Thursday, December 25, 2008

Welcome Home

But when the goodness and loving kindness of God our Savior appeared, he saved us, not because of any works of righteousness that we had done, but according to his mercy, through the water of rebirth and renewal by the Holy Spirit. This Spirit he poured out on us richly through Jesus Christ our Savior, so that, having been justified by his grace, we might become heirs according to the hope of eternal life. (Titus 3:4-7)

Last night something uniquely wonderful happened - I got the chance to welcome someone to the Kingdom of God.

Lest you think I had anything to do with it, let me dispel any notion of my being an evangelist - at least not in this case. No, it was at the Christmas Eve service where I attend church that I got to witness this miracle.

Our pastor had preached a sermon about the Magi who searched for - and found - Jesus. Often times the Magi (or the three kings) are pictured as being at the manger in Bethlehem when Jesus was born. The Gospel of Matthew does not bear that out. Matthew writes that the Magi from the east appeared about two years after the birth of Jesus . That's why Herod the Great ordered all the boys in Bethlehem under the age of two murdered.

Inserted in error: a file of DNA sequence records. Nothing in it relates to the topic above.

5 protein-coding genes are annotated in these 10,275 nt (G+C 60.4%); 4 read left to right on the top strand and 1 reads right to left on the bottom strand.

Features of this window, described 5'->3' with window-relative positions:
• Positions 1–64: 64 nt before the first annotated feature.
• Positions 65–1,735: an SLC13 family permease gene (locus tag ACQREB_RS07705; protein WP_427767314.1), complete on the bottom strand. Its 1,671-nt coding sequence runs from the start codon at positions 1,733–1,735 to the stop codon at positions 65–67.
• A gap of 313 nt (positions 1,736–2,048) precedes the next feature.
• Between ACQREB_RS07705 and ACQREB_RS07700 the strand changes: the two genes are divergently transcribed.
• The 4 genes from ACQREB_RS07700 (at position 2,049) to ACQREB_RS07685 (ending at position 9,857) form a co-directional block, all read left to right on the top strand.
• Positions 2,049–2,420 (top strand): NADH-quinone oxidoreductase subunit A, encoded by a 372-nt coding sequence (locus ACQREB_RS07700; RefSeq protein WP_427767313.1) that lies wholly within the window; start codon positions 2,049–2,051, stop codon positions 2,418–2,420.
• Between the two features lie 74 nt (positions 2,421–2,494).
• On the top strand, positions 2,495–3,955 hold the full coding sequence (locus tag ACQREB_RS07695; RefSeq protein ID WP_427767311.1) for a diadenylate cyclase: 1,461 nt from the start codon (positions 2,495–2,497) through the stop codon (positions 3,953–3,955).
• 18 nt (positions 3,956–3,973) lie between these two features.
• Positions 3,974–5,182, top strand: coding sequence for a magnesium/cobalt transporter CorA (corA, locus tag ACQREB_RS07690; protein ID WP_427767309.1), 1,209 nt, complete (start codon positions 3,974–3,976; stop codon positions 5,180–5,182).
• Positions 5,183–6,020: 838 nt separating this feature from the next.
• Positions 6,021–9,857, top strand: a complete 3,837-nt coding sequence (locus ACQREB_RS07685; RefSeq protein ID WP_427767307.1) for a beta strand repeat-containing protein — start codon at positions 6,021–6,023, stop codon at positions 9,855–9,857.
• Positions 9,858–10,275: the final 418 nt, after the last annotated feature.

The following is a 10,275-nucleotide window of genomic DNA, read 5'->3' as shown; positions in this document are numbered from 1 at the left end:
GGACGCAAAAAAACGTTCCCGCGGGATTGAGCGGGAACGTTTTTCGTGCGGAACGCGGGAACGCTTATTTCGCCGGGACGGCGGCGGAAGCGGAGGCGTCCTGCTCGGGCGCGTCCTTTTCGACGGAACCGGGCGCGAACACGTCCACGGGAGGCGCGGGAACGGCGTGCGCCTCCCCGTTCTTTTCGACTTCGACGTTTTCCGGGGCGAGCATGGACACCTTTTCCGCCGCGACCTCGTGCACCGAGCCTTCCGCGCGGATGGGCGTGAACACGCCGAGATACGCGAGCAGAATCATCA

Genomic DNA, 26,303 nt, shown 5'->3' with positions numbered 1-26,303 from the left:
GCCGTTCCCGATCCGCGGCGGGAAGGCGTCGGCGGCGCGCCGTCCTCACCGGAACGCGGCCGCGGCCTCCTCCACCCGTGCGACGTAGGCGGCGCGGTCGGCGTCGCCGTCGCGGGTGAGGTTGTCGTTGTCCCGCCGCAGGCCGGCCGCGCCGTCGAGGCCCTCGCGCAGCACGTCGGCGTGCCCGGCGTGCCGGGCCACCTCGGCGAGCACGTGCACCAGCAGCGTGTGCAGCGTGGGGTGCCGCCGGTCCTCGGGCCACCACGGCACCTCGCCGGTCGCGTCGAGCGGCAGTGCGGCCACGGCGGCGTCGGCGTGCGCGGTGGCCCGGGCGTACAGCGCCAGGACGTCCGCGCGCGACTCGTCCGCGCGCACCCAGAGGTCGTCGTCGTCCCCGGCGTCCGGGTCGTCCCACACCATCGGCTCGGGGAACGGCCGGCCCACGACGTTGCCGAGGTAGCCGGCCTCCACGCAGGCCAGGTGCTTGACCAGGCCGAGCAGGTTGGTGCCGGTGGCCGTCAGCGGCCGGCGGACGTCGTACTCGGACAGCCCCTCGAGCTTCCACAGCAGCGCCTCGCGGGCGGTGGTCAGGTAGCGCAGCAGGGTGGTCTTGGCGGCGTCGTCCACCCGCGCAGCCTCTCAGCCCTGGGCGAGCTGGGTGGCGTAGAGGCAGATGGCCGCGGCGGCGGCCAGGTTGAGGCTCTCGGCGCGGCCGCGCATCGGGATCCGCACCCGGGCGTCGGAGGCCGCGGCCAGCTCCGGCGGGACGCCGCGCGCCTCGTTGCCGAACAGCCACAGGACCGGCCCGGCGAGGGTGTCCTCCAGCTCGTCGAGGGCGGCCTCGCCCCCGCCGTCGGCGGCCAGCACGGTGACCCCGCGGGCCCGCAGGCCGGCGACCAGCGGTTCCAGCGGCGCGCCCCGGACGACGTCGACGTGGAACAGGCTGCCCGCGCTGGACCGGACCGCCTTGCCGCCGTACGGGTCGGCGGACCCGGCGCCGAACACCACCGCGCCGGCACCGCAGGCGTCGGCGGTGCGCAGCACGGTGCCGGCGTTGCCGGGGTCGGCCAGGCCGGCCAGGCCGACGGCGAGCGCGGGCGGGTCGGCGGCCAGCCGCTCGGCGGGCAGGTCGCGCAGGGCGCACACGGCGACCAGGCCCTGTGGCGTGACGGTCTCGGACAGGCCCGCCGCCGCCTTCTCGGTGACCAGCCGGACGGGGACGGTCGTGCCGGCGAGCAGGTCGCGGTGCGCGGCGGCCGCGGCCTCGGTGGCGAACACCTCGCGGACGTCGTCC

But that's beside the point of my story.

As I said, our pastor preached a message about the visit of the Magi and made an appeal for anyone who would like to invite Jesus to be born in them - the Bible calls it being 'born again' or 'born from above' - to raise their hand. Several people did, though my encounter was with only one of them.

At our church we give what's called a "New Believer's Toolkit" to people who have just come to faith. The kit includes a Bible, a Bible study, a notebook, a pen, and some other resources. I saw a teenager and her mother carrying one of these kits as the crowd - of about 600-700 people - made its way out of the church. I asked "did you just give your heart to the Lord?"

The young girl looked at me shyly and said "yes."

"Congratulations!" I said. "Welcome to the family of God. We are so glad that you are here. We have been waiting for you!" And I gave her a hug.